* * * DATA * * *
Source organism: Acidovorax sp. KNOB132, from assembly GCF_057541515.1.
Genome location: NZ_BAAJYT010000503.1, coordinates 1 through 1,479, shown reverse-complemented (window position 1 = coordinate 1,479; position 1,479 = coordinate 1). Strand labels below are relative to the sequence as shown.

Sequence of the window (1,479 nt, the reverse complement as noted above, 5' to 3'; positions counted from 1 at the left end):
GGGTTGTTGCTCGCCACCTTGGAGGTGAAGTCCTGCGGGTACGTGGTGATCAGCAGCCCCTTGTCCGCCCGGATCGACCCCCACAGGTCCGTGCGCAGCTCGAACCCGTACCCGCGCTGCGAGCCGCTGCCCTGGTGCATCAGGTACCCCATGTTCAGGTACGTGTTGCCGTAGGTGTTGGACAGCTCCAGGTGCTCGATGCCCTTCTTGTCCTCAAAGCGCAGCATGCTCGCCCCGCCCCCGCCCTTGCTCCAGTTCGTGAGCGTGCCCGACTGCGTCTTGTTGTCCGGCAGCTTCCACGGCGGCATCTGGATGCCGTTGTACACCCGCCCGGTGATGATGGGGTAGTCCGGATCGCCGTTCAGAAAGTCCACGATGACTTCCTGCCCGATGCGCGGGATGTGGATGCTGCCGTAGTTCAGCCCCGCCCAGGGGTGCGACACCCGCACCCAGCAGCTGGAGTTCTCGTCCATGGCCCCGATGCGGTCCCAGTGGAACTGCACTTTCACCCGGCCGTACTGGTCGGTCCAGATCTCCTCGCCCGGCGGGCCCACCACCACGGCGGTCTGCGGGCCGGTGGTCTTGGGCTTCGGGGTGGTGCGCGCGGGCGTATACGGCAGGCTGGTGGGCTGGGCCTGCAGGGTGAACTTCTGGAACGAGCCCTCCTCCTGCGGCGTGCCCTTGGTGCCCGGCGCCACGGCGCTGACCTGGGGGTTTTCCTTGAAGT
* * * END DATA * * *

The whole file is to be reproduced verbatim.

Source organism: Acidovorax sp. KNOB132, from assembly GCF_057541515.1.
Genome location: NZ_BAAJYT010000503.1, coordinates 1 through 1,479, shown reverse-complemented (window position 1 = coordinate 1,479; position 1,479 = coordinate 1). Strand labels below are relative to the sequence as shown.

Sequence of the window (1,479 nt, the reverse complement as noted above, 5' to 3'; positions counted from 1 at the left end):
GGGTTGTTGCTCGCCACCTTGGAGGTGAAGTCCTGCGGGTACGTGGTGATCAGCAGCCCCTTGTCCGCCCGGATCGACCCCCACAGGTCCGTGCGCAGCTCGAACCCGTACCCGCGCTGCGAGCCGCTGCCCTGGTGCATCAGGTACCCCATGTTCAGGTACGTGTTGCCGTAGGTGTTGGACAGCTCCAGGTGCTCGATGCCCTTCTTGTCCTCAAAGCGCAGCATGCTCGCCCCGCCCCCGCCCTTGCTCCAGTTCGTGAGCGTGCCCGACTGCGTCTTGTTGTCCGGCAGCTTCCACGGCGGCATCTGGATGCCGTTGTACACCCGCCCGGTGATGATGGGGTAGTCCGGATCGCCGTTCAGAAAGTCCACGATGACTTCCTGCCCGATGCGCGGGATGTGGATGCTGCCGTAGTTCAGCCCCGCCCAGGGGTGCGACACCCGCACCCAGCAGCTGGAGTTCTCGTCCATGGCCCCGATGCGGTCCCAGTGGAACTGCACTTTCACCCGGCCGTACTGGTCGGTCCAGATCTCCTCGCCCGGCGGGCCCACCACCACGGCGGTCTGCGGGCCGGTGGTCTTGGGCTTCGGGGTGGTGCGCGCGGGCGTATACGGCAGGCTGGTGGGCTGGGCCTGCAGGGTGAACTTCTGGAACGAGCCCTCCTCCTGCGGCGTGCCCTTGGTGCCCGGCGCCACGGCGCTGACCTGGGGGTTTTCCTTGAAGT